In a small and medium sector, the accounting and taxation would not be very strong, stable and streamlined as compared to the larger sectors. Sometimes, there is no separate division of accounting and the proprietor himself manages the additional task of accounting and book-keeping which is very common in any start-up and growing business. Therefore, commensurate with the existing system where number of returns is lesser and also the requirement of compliance is quarterly for small & medium sector in various VAT laws and half-yearly in case of service tax law. It shall be apt for government to consider if a single quarterly return is introduced for this sector so that the compliance burden would be lesser and the focus of the entrepreneur is on business development and growth instead of taxation aspects. This also promotes the Governments agenda of ‘Ease of doing Business’. Non-consideration in this aspect would lead to non-compliance and harassment and would only have a negative impact on the industry and its contribution to the economy.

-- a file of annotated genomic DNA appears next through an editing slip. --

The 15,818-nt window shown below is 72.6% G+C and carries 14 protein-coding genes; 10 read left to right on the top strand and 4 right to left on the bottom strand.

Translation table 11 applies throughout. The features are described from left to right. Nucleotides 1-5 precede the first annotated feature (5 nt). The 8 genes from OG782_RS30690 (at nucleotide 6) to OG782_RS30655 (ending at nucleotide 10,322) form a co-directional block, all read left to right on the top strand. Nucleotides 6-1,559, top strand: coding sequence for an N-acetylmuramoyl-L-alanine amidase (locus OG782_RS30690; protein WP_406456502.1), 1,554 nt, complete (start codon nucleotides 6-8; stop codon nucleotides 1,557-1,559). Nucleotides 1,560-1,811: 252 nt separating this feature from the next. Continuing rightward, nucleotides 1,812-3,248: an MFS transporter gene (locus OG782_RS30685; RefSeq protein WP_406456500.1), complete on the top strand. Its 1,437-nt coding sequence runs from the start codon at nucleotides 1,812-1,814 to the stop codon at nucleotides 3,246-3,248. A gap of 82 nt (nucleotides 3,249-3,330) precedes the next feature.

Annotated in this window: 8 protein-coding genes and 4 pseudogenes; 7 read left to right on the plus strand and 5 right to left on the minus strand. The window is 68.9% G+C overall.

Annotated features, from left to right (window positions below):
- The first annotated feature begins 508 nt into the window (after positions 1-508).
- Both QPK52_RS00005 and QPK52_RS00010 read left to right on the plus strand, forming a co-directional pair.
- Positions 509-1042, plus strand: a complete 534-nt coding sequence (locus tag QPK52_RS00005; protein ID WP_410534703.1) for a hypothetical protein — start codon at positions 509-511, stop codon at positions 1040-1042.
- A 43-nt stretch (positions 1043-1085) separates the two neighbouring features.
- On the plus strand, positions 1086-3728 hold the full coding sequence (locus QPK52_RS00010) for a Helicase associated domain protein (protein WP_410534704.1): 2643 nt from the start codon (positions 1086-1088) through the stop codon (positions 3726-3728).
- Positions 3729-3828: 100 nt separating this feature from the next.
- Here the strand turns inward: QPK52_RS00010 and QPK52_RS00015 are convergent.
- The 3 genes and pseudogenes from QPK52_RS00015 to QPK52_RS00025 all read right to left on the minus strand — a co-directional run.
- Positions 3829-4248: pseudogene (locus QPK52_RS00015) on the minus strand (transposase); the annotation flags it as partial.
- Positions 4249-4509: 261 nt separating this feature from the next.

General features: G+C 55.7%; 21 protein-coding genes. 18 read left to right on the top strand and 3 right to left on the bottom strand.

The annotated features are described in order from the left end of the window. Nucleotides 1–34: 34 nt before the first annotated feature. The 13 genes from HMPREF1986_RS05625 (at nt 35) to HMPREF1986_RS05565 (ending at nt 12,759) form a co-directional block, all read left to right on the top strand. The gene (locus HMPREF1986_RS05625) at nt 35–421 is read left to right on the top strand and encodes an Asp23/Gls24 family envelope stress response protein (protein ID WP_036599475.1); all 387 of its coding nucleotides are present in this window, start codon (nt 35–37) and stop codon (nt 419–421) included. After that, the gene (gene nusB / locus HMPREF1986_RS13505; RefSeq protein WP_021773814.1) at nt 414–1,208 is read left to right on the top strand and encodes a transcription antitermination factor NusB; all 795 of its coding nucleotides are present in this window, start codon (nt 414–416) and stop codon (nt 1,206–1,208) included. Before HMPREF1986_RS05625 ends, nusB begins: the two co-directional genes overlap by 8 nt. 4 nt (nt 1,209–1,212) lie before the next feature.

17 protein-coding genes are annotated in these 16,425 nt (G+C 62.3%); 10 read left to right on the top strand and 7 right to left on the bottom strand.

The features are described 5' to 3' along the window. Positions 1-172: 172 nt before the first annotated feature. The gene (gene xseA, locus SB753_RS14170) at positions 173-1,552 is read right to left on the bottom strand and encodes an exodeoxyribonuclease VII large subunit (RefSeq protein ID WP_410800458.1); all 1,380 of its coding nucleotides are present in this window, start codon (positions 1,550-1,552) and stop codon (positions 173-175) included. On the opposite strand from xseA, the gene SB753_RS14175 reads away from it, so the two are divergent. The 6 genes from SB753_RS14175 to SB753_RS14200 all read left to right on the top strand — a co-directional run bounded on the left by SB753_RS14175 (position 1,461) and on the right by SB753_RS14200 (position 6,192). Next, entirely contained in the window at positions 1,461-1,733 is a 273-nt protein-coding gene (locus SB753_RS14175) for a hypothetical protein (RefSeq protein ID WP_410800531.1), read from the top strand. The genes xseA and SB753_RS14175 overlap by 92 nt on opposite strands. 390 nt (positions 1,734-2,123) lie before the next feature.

3) Burden under reverse charge for un-registered purchases:

In the GST bill, it is proposed that if any goods or services are supplied by a person who is unregistered and supplied to a registered person, then GST needs to be paid by the registered person under reverse charge as a recipient. Therefore, even if any small businesses who does not take registration and claim the basic exemption threshold then the person receiving goods or services from them need to pay GST under reverse charge. This provision shall have negative impact as businesses would not prefer to deal with unregistered persons and to take the additional burden of taxation under reverse charge. Therefore, this provision directly impacts the business of small sector negatively and virtually forces them to either register or to shut the business which was ideally not the principles guiding the existence of the GST taxation.